Where do I begin?
In June 2006, we received a letter from Sessoms & Rogers lawyers representing Unifund in collection of a Universal Bank credit card we had never heard of. We ran credit reports and there was no Universal Bank listed, so we filed a letter of dispute with the lawyers.
Starting in July 2006, Unifund starting reporting negatively against our credit as a collection account.
We received no response from the lawyers, but on 6 August we were served with a court filing for almost $10,000, plus $1,600 in lawyer fees. We again replied in dispute, and also asked that Unifund stop reporting against our credit. The lawsuit was dropped.
Meanwhile, Unifund continued to report the account as a collection account.
In February of 2007, Unifund and their lawyers filed again at our previous address, in a different county, 130 miles away. Our previous address was my wife's hometown. This time, they filed by certified mail instead of having the sheriff come out. A postman recognized the addressee (it's a small town) and forwarded the certified letter to my wife's mother. She signed for it (not knowing who it was from or what it was about). It got tossed aside and was not sent to us for a while.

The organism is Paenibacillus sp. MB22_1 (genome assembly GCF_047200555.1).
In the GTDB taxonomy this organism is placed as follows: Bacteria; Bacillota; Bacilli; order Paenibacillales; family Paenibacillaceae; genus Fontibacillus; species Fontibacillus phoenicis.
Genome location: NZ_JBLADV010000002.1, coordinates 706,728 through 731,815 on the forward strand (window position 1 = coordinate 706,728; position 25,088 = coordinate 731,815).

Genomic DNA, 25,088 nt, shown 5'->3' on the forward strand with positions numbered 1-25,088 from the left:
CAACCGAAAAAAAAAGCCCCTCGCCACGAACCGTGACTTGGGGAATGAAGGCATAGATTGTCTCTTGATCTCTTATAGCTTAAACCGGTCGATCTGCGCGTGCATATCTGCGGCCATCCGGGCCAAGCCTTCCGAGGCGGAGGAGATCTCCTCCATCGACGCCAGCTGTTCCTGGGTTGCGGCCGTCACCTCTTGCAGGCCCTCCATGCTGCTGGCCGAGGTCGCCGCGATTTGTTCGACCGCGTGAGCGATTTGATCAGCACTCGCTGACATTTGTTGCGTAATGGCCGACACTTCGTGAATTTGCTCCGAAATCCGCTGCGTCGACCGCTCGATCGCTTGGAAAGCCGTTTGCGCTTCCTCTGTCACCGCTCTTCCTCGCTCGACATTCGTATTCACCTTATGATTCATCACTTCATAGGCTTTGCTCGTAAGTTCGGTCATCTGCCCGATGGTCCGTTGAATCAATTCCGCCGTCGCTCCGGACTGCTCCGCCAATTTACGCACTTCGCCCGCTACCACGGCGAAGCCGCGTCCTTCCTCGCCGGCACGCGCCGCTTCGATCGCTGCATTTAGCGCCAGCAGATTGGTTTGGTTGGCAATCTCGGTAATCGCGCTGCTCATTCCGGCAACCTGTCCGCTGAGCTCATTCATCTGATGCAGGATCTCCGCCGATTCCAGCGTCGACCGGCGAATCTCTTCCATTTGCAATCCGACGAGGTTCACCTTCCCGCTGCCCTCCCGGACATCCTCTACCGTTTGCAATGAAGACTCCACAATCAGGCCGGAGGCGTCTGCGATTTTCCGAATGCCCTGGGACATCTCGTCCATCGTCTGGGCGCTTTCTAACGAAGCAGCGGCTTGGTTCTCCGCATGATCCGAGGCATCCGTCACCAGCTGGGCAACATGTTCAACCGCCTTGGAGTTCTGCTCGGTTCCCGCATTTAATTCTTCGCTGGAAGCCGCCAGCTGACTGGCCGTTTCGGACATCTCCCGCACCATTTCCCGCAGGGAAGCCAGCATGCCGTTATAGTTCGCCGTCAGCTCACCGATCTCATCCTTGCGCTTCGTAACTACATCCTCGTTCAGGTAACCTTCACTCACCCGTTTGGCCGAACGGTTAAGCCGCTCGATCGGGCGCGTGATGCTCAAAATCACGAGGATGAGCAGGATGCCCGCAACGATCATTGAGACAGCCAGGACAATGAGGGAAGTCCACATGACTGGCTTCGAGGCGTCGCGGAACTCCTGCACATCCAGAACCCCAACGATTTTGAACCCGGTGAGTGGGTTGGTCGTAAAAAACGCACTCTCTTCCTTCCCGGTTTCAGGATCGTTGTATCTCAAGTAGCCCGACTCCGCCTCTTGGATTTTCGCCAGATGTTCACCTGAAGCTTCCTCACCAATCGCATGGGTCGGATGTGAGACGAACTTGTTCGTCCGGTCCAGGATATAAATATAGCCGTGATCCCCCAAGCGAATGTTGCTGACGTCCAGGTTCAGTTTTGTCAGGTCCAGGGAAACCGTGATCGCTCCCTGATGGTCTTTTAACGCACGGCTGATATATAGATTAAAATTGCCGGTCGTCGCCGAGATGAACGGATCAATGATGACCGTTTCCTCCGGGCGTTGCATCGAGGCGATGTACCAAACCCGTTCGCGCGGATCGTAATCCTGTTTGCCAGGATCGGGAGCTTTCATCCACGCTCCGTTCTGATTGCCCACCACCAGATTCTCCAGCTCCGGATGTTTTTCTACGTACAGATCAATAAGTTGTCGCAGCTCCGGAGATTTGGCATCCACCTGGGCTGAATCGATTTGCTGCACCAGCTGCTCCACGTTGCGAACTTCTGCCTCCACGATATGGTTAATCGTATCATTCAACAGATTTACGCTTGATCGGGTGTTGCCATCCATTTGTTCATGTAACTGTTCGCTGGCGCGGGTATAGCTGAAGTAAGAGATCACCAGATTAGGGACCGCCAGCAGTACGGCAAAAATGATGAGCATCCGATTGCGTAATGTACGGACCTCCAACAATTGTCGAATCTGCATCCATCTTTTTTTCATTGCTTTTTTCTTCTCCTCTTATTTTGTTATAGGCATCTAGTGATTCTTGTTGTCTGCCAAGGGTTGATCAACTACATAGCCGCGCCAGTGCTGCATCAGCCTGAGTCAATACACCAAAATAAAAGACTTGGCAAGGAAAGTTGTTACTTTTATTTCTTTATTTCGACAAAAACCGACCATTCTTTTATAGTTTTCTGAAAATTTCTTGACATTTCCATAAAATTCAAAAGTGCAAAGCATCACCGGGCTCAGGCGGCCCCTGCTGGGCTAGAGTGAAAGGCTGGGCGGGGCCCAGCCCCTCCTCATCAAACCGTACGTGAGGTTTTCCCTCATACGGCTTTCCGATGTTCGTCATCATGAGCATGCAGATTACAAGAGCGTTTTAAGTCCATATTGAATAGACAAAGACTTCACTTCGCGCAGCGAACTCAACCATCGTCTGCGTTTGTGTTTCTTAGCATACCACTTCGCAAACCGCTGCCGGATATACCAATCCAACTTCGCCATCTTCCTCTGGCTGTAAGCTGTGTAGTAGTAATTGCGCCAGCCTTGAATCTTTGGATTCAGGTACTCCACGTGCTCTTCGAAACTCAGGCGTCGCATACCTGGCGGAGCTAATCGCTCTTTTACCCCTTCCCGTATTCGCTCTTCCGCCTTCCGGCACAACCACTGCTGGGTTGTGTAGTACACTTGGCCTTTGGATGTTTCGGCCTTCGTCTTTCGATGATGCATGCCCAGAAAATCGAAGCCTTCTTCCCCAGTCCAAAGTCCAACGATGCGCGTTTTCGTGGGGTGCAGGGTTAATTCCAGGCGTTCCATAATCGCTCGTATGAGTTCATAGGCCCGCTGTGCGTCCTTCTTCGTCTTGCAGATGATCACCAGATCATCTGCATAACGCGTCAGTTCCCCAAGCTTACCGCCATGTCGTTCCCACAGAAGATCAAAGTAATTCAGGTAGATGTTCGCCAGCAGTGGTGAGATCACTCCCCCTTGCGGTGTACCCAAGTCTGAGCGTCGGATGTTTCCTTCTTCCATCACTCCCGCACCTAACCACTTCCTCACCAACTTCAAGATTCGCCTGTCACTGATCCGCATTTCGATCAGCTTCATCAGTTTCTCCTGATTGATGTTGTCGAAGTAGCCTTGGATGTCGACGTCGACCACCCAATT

In the meantime, a default judgment was issued - which is a neat trick since we don't live in that county. When we found out what was going on, we again disputed the action, but they pressed forward anyway and had the sheriff serve the judgment - ON MY MOTHER-IN-LAW! Turns out they had my wife's name and somehow had my mother-in-law's social security number.
So now we have gotten a lawyer involved - turns out there was an old open account, but Sessoms & Rogers has been unwilling or unable to provide many details - but we are certain the SOL has passed. When we pressed for dismissal of the action based on the wrong defendant, they refused and tried to insist that my mother-in-law is actually my wife. But they did offer a settlement offer of $2000 - quite a comedown from $10K.
So it looks like we are going to court, as apparently they intend to press through with this. I don't see how they can file an action against my wife in a jurisdiction in which she does not live. Their argument is that, since we filed a response, then we must have recieved the original filing (even though my wife never signed for it - you know, there is a box on the certified mail form to check and ONLY that person can sign for it). On the other hand, if we did not respond, they get a default judgment.
By the way, they never replied to my original dispute requesting verification...
Wow, hard to believe this goes on in America - my attorney fees are now approaching $1000.
Albemarle, North Carolina